The worst misgivings of activists in Hong Kong, and of observers around the world, have come true with the arrests on Wednesday of four student activists ~ aged between 16 and 21 ~ involved with a now-disbanded pro-Independence group under the new security law controversially introduced by Beijing in the island territory.
The latest arrests, which take the total of those arrested under the new law to 15, were made on suspicion of organising and inciting secession. An officer of the Hong Kong police told reporters, “Our sources and investigation show that the group recently announced on social media to set up an organisation that advocates Hong Kong independence.”
He added that computers, cell phones and documents were seized. While the police did not identify those arrested, and only confirmed they were all students, a member of Student Localism, the disbanded group, said its 19-year-old former president, Tony Chung, was among those arrested. In the wake of the new security law, Student Localism had announced last month that it was disbanding itself and had dismissed all its members, saying that only overseas chapters would continue to operate. China, of course, has warned that even overseas activities supporting independence for Hong Kong are proscribed and will invite action.
The arrests are likely to harden positions against Beijing in many Western countries, although how meaningful their responses will be remains to be seen. Already, Human Rights Watch has condemned the latest arrests and called for targeted sanctions against Hong Kong and Chinese officials responsible for the law. While the new law allows China’s security agencies to operate in the island territory,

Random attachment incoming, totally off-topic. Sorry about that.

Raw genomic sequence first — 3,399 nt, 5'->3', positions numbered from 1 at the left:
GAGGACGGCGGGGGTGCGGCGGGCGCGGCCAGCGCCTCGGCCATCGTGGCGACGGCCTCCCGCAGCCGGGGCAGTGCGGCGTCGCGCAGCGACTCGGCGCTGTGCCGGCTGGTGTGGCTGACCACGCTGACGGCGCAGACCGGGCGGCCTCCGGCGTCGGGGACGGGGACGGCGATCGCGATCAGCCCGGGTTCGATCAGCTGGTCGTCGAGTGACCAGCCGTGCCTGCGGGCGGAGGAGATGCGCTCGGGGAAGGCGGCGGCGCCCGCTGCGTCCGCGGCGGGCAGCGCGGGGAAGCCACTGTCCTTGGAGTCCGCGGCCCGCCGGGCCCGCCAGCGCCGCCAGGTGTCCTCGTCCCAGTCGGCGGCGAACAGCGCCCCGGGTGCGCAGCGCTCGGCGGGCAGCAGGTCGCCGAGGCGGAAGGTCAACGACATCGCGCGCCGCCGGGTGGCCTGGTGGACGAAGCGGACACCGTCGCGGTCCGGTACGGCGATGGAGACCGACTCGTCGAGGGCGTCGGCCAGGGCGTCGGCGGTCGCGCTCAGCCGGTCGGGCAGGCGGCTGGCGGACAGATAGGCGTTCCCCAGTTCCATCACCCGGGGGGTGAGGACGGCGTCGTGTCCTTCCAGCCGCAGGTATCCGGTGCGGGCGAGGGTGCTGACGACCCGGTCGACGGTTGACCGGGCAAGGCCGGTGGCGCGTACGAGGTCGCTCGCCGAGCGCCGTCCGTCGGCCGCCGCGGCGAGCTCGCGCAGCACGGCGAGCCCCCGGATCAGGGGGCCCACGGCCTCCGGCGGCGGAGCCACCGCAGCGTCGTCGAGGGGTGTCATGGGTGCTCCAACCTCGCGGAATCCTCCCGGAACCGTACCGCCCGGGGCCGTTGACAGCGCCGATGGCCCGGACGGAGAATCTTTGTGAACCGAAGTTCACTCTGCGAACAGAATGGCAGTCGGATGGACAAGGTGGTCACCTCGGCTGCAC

Wednesday’s arrests were made by the local police. Criticism against the law, which was passed bypassing Hong Kong’s legislature, has stemmed from the fact that it trashes the “One country, two models” scheme accepted by Beijing at the time of the handover of Hong Kong in 1997. The law has provisions similar to those in force in China and it bears recall that it is these powers that Beijing routinely uses to crush dissent.
While its enactment in Hong Kong may push much of the opposition to China’s iron fist underground, it is unlikely to entirely stifle dissent, if the anger of the young activists who battled the authorities for several months last year is any indication. Dissent though seldom bothers Beijing, and it is unlikely to do so now. But the Hong Kong dream lies shattered.